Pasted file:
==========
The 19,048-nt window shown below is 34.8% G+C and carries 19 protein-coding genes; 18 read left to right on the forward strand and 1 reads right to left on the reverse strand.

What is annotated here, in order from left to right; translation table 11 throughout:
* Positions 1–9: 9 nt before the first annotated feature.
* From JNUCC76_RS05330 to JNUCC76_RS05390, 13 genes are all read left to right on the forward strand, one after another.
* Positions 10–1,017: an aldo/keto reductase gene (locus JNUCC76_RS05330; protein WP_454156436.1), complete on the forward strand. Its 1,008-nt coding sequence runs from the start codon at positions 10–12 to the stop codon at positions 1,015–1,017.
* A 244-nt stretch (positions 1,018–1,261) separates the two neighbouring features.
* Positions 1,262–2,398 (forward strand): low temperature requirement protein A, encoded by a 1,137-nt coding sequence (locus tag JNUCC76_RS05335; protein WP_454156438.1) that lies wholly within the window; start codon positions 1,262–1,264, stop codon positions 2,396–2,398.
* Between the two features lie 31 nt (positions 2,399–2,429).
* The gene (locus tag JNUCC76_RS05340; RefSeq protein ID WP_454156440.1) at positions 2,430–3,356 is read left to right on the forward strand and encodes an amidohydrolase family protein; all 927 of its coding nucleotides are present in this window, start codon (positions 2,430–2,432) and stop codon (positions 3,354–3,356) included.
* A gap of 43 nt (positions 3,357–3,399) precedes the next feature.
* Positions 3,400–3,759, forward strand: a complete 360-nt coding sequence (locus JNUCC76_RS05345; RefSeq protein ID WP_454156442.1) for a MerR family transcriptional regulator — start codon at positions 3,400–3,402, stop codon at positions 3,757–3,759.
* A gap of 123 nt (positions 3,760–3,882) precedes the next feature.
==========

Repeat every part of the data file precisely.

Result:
The 19,048-nt window shown below is 34.8% G+C and carries 19 protein-coding genes; 18 read left to right on the forward strand and 1 reads right to left on the reverse strand.

What is annotated here, in order from left to right; translation table 11 throughout:
* Positions 1–9: 9 nt before the first annotated feature.
* From JNUCC76_RS05330 to JNUCC76_RS05390, 13 genes are all read left to right on the forward strand, one after another.
* Positions 10–1,017: an aldo/keto reductase gene (locus JNUCC76_RS05330; protein WP_454156436.1), complete on the forward strand. Its 1,008-nt coding sequence runs from the start codon at positions 10–12 to the stop codon at positions 1,015–1,017.
* A 244-nt stretch (positions 1,018–1,261) separates the two neighbouring features.
* Positions 1,262–2,398 (forward strand): low temperature requirement protein A, encoded by a 1,137-nt coding sequence (locus tag JNUCC76_RS05335; protein WP_454156438.1) that lies wholly within the window; start codon positions 1,262–1,264, stop codon positions 2,396–2,398.
* Between the two features lie 31 nt (positions 2,399–2,429).
* The gene (locus tag JNUCC76_RS05340; RefSeq protein ID WP_454156440.1) at positions 2,430–3,356 is read left to right on the forward strand and encodes an amidohydrolase family protein; all 927 of its coding nucleotides are present in this window, start codon (positions 2,430–2,432) and stop codon (positions 3,354–3,356) included.
* A gap of 43 nt (positions 3,357–3,399) precedes the next feature.
* Positions 3,400–3,759, forward strand: a complete 360-nt coding sequence (locus JNUCC76_RS05345; RefSeq protein ID WP_454156442.1) for a MerR family transcriptional regulator — start codon at positions 3,400–3,402, stop codon at positions 3,757–3,759.
* A gap of 123 nt (positions 3,760–3,882) precedes the next feature.